“Because we have had this experience for several years, we thought the next logical technology we felt was important to try was a wearable device,” Mendez explained. “A nurse or general practitioner in a remote community can put on the Google Glass and we can communicate with them through the Google Glass and see the patient. We felt that was the next logical extension of the program.”

The researchers in Saskatchewan have been working with an Indianapolis-based company called Hodei Technology to help it pilot and refine its HCview Gemini solution “We are deploying this system with all specialties and in three remote communities, including the most remote community in the province, on the border with the Northern Territories,” Mendez said. “We are trying to understand the capacity of the system for seamless communication.”

Mendez said his team is studying the satisfaction of the specialists in terms of confidence in using the device to make a diagnosis, the satisfaction of the remote nurse or physician to use the device to communicate with a specialist as well as the satisfaction of the patients.

They worked through eliminating any lag time in transmission, as well as some issues to make sure that when the person wearing the Glass moves their head, the image isn’t jerky or blurry on the specialist’s end.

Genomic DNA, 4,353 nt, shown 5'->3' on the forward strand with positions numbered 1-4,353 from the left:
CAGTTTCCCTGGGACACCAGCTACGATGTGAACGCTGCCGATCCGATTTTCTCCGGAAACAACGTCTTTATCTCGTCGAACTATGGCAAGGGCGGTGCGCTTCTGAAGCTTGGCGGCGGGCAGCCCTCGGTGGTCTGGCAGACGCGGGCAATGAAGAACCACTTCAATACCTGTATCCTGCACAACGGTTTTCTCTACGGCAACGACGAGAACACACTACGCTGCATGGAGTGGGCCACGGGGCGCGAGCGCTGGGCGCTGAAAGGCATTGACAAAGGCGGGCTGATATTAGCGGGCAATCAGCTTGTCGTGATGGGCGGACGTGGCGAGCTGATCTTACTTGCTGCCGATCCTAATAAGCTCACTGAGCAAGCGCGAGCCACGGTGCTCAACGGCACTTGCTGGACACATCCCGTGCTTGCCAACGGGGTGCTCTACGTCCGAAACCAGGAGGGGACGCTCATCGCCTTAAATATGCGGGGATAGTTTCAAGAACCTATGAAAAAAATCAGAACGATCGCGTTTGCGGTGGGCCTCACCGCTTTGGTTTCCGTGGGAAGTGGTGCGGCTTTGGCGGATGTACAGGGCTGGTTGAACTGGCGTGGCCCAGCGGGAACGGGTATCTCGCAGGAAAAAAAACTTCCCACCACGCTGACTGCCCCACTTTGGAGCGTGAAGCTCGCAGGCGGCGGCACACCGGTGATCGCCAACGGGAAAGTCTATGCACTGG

He credits Hodei for its elegant, modular design and ease of use. “They built a box where the Google Glass is stored and that also serves as the telecom hub,” Mendez explained. The only thing a nurse or clinician in an emergency department has to do is open the box and put on Google Glass and wear it. It communicates directly through the box to the Internet. “They made a very convenient, modular and compact design that is very practical and user friendly. That is a critical issue.”

If the rest of the pilot goes as planned, the Google Glass program will be expanded to the 17 sites that have robots now. “If you need expert advice on a very serious problem, if it is done in real time it may save a life,” Mendez said. The transportation cost savings could be huge and it could lead to more appropriate and timely decision-making.

“We see this as part of a comprehensive program that will allow us to resolve most medical issues remotely,” Mendez said. “That is the future. Medical care will change from a model where people go to a central location for care to a model where the care will go to where the patient is.”

 

 

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Key Questions Before Partnering With Telehealth Specialty Providers